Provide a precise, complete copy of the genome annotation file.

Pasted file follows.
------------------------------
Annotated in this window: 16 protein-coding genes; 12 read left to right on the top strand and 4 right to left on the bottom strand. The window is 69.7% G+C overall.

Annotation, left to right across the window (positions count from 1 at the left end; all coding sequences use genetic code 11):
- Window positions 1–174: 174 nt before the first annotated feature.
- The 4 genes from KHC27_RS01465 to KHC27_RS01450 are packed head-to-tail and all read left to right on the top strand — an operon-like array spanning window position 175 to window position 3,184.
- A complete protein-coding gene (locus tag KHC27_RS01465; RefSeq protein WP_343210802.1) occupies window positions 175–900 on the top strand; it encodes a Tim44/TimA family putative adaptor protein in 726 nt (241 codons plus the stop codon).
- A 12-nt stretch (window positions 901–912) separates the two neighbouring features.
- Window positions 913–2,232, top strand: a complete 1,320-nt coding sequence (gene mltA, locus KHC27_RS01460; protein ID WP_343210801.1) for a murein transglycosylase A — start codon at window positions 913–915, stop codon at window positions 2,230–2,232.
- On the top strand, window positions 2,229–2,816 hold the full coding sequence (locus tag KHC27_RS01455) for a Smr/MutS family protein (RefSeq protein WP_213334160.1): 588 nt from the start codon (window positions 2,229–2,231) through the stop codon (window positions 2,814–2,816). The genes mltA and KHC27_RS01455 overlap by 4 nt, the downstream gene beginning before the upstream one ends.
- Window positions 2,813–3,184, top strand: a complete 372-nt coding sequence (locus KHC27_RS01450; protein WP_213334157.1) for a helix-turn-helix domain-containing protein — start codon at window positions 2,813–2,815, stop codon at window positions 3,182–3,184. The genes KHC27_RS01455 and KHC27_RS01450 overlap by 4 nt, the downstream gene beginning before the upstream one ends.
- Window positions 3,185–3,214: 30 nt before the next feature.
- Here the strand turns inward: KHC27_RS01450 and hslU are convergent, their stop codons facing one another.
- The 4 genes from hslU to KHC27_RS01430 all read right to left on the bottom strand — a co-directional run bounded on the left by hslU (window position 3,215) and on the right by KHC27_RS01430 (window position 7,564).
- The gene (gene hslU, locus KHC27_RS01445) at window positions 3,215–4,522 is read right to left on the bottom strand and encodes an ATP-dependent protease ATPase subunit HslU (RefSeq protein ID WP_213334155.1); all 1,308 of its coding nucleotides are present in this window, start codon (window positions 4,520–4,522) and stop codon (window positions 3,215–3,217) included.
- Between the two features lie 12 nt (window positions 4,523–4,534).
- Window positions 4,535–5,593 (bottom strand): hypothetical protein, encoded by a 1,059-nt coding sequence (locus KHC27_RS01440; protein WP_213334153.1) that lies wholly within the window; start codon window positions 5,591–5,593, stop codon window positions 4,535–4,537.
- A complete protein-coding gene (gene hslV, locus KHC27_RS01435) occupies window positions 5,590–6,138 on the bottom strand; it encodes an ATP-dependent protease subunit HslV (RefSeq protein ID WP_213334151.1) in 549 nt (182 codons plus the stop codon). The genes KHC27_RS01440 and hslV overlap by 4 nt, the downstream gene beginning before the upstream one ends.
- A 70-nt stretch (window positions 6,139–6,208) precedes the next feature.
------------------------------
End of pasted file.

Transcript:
Annotated in this window: 16 protein-coding genes; 12 read left to right on the top strand and 4 right to left on the bottom strand. The window is 69.7% G+C overall.

Annotation, left to right across the window (positions count from 1 at the left end; all coding sequences use genetic code 11):
- Window positions 1–174: 174 nt before the first annotated feature.
- The 4 genes from KHC27_RS01465 to KHC27_RS01450 are packed head-to-tail and all read left to right on the top strand — an operon-like array spanning window position 175 to window position 3,184.
- A complete protein-coding gene (locus tag KHC27_RS01465; RefSeq protein WP_343210802.1) occupies window positions 175–900 on the top strand; it encodes a Tim44/TimA family putative adaptor protein in 726 nt (241 codons plus the stop codon).
- A 12-nt stretch (window positions 901–912) separates the two neighbouring features.
- Window positions 913–2,232, top strand: a complete 1,320-nt coding sequence (gene mltA, locus KHC27_RS01460; protein ID WP_343210801.1) for a murein transglycosylase A — start codon at window positions 913–915, stop codon at window positions 2,230–2,232.
- On the top strand, window positions 2,229–2,816 hold the full coding sequence (locus tag KHC27_RS01455) for a Smr/MutS family protein (RefSeq protein WP_213334160.1): 588 nt from the start codon (window positions 2,229–2,231) through the stop codon (window positions 2,814–2,816). The genes mltA and KHC27_RS01455 overlap by 4 nt, the downstream gene beginning before the upstream one ends.
- Window positions 2,813–3,184, top strand: a complete 372-nt coding sequence (locus KHC27_RS01450; protein WP_213334157.1) for a helix-turn-helix domain-containing protein — start codon at window positions 2,813–2,815, stop codon at window positions 3,182–3,184. The genes KHC27_RS01455 and KHC27_RS01450 overlap by 4 nt, the downstream gene beginning before the upstream one ends.
- Window positions 3,185–3,214: 30 nt before the next feature.
- Here the strand turns inward: KHC27_RS01450 and hslU are convergent, their stop codons facing one another.
- The 4 genes from hslU to KHC27_RS01430 all read right to left on the bottom strand — a co-directional run bounded on the left by hslU (window position 3,215) and on the right by KHC27_RS01430 (window position 7,564).
- The gene (gene hslU, locus KHC27_RS01445) at window positions 3,215–4,522 is read right to left on the bottom strand and encodes an ATP-dependent protease ATPase subunit HslU (RefSeq protein ID WP_213334155.1); all 1,308 of its coding nucleotides are present in this window, start codon (window positions 4,520–4,522) and stop codon (window positions 3,215–3,217) included.
- Between the two features lie 12 nt (window positions 4,523–4,534).
- Window positions 4,535–5,593 (bottom strand): hypothetical protein, encoded by a 1,059-nt coding sequence (locus KHC27_RS01440; protein WP_213334153.1) that lies wholly within the window; start codon window positions 5,591–5,593, stop codon window positions 4,535–4,537.
- A complete protein-coding gene (gene hslV, locus KHC27_RS01435) occupies window positions 5,590–6,138 on the bottom strand; it encodes an ATP-dependent protease subunit HslV (RefSeq protein ID WP_213334151.1) in 549 nt (182 codons plus the stop codon). The genes KHC27_RS01440 and hslV overlap by 4 nt, the downstream gene beginning before the upstream one ends.
- A 70-nt stretch (window positions 6,139–6,208) precedes the next feature.